Yes. HIV cannot be transmitted as a result of casual contact. It is perfectly safe to work with people living with HIV or with people whose HIV has progressed to AIDS. UN personnel policies strictly prohibit discrimination against personnel living with HIV. The United Nations HIV/AIDS Personnel Policy ensures a safe workplace while protecting the dignity and human rights of all personnel.

    HIV cannot be transmitted as a result of casual contact. It is perfectly safe to work with people living with HIV or with people whose HIV has progressed to AIDS.

    Is it safe to hire people living with HIV to work in our homes?

    Yes. As HIV can only be transmitted through unprotected sex and blood transfusion or use of non-sterilized injection equipment, or from mother to child, there is no reason why a person living with HIV should not be hired, just as there is no reason why a person living with HIV should feel that they could not be employed in someone's home. Remember that HIV cannot be transmitted through hugging, kissing, playing with your children, using a common toilet, sharing drinking or eating utensils, preparing food for your family or other household work.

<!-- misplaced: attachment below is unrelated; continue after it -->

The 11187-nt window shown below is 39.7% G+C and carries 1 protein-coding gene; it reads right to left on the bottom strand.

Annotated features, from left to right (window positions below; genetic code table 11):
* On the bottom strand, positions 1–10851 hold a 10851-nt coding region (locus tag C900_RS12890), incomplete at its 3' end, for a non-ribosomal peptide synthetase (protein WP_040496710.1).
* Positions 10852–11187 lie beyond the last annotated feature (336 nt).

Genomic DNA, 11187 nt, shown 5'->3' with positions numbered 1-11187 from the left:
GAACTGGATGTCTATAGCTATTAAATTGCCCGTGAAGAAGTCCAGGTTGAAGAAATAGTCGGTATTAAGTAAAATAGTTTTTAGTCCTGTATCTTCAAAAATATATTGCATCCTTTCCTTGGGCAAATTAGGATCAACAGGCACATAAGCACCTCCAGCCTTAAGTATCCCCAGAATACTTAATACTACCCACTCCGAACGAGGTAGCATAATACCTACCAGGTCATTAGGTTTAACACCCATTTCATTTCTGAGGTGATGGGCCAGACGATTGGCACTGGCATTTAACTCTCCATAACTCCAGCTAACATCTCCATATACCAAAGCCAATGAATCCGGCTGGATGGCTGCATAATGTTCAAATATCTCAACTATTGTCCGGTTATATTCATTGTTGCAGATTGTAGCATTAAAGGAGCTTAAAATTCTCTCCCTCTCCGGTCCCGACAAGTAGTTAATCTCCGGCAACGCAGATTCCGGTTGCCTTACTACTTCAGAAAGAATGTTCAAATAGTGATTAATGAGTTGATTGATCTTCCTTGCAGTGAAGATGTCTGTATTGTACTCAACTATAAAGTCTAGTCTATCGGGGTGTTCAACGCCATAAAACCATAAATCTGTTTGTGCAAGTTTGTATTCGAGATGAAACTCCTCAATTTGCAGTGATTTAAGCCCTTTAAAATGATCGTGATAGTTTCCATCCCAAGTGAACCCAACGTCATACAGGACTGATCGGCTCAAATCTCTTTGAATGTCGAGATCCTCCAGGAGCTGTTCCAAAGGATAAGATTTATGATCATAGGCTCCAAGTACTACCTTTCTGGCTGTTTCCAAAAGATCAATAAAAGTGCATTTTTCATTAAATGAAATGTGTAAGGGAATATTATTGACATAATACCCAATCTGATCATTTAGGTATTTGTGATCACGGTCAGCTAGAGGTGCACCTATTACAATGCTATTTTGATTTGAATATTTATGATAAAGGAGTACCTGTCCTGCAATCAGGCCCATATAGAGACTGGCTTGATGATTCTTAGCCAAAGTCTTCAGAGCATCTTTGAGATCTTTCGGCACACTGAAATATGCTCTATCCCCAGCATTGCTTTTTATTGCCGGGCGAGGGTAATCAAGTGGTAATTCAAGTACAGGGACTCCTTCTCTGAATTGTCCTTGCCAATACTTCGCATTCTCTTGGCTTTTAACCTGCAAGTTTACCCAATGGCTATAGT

UN policy is very clear that HIV should not be a factor in recruitment or determining employment. Screening for HIV is not mandatory for employment and no one living with HIV is required to disclose his or her status. The ILO also encourages this standard for all employers worldwide. UN personnel who hire people to work in their homes should also follow the same policy.

    The UN recommends that all such personnel have access to prevention, as well as care and treatment services. As your home is also a workplace please make information about HIV readily available to employees that you hire either directly or through local organizations. You can share what you know with your household employees, and encourage them to get tested and learn more about HIV.


    Is it okay for me to have a baby if I'm living with HIV?

    For many HIV-positive people, deciding whether to have a child can be extremely difficult. An important first step is to consult your doctor to obtain the latest information and to get advice and counselling in order to make healthy decisions. If you are a male living with HIV, consider the potential impact on your female partner's health. If she is HIV-negative it is important that she remain HIV-free because becoming infected during pregnancy increases the risk of HIV transmission to the foetus. If she is HIV-positive too, the baby could contract HIV during pregnancy, birth or breast-feeding. Every year, hundreds of thousands of children become infected with HIV during pregnancy, delivery, or as a result of breastfeeding. Fortunately, some of the antiretroviral drugs that have proven so effective for the treatment of HIV infection itself are also effective in significantly reducing the risk of HIV transmission from mother-to-child.